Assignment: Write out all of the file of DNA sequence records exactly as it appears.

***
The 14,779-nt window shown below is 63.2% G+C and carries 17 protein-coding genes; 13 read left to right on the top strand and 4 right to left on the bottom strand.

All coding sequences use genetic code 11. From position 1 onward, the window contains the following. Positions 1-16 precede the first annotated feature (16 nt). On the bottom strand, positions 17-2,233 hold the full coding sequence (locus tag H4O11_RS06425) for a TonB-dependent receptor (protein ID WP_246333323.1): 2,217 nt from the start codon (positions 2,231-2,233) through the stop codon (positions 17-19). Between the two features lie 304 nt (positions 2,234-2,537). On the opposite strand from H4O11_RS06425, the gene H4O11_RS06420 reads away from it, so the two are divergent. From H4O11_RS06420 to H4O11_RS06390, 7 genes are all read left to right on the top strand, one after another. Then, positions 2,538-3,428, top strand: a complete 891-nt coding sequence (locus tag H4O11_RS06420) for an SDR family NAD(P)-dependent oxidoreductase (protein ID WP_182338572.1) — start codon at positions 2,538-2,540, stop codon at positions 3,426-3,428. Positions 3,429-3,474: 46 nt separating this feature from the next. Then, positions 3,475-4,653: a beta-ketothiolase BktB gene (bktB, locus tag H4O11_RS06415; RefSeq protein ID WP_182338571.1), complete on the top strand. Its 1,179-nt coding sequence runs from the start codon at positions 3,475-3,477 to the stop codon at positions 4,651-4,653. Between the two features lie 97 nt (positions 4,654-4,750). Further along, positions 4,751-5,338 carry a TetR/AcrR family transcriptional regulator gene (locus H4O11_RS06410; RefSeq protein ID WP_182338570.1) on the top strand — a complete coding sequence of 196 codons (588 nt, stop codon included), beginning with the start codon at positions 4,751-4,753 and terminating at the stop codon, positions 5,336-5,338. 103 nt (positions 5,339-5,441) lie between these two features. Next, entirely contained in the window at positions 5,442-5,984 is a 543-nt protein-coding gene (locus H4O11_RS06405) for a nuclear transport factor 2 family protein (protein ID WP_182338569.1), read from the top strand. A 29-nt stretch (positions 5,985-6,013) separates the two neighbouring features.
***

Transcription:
The 14,779-nt window shown below is 63.2% G+C and carries 17 protein-coding genes; 13 read left to right on the top strand and 4 right to left on the bottom strand.

All coding sequences use genetic code 11. From position 1 onward, the window contains the following. Positions 1-16 precede the first annotated feature (16 nt). On the bottom strand, positions 17-2,233 hold the full coding sequence (locus tag H4O11_RS06425) for a TonB-dependent receptor (protein ID WP_246333323.1): 2,217 nt from the start codon (positions 2,231-2,233) through the stop codon (positions 17-19). Between the two features lie 304 nt (positions 2,234-2,537). On the opposite strand from H4O11_RS06425, the gene H4O11_RS06420 reads away from it, so the two are divergent. From H4O11_RS06420 to H4O11_RS06390, 7 genes are all read left to right on the top strand, one after another. Then, positions 2,538-3,428, top strand: a complete 891-nt coding sequence (locus tag H4O11_RS06420) for an SDR family NAD(P)-dependent oxidoreductase (protein ID WP_182338572.1) — start codon at positions 2,538-2,540, stop codon at positions 3,426-3,428. Positions 3,429-3,474: 46 nt separating this feature from the next. Then, positions 3,475-4,653: a beta-ketothiolase BktB gene (bktB, locus tag H4O11_RS06415; RefSeq protein ID WP_182338571.1), complete on the top strand. Its 1,179-nt coding sequence runs from the start codon at positions 3,475-3,477 to the stop codon at positions 4,651-4,653. Between the two features lie 97 nt (positions 4,654-4,750). Further along, positions 4,751-5,338 carry a TetR/AcrR family transcriptional regulator gene (locus H4O11_RS06410; RefSeq protein ID WP_182338570.1) on the top strand — a complete coding sequence of 196 codons (588 nt, stop codon included), beginning with the start codon at positions 4,751-4,753 and terminating at the stop codon, positions 5,336-5,338. 103 nt (positions 5,339-5,441) lie between these two features. Next, entirely contained in the window at positions 5,442-5,984 is a 543-nt protein-coding gene (locus H4O11_RS06405) for a nuclear transport factor 2 family protein (protein ID WP_182338569.1), read from the top strand. A 29-nt stretch (positions 5,985-6,013) separates the two neighbouring features.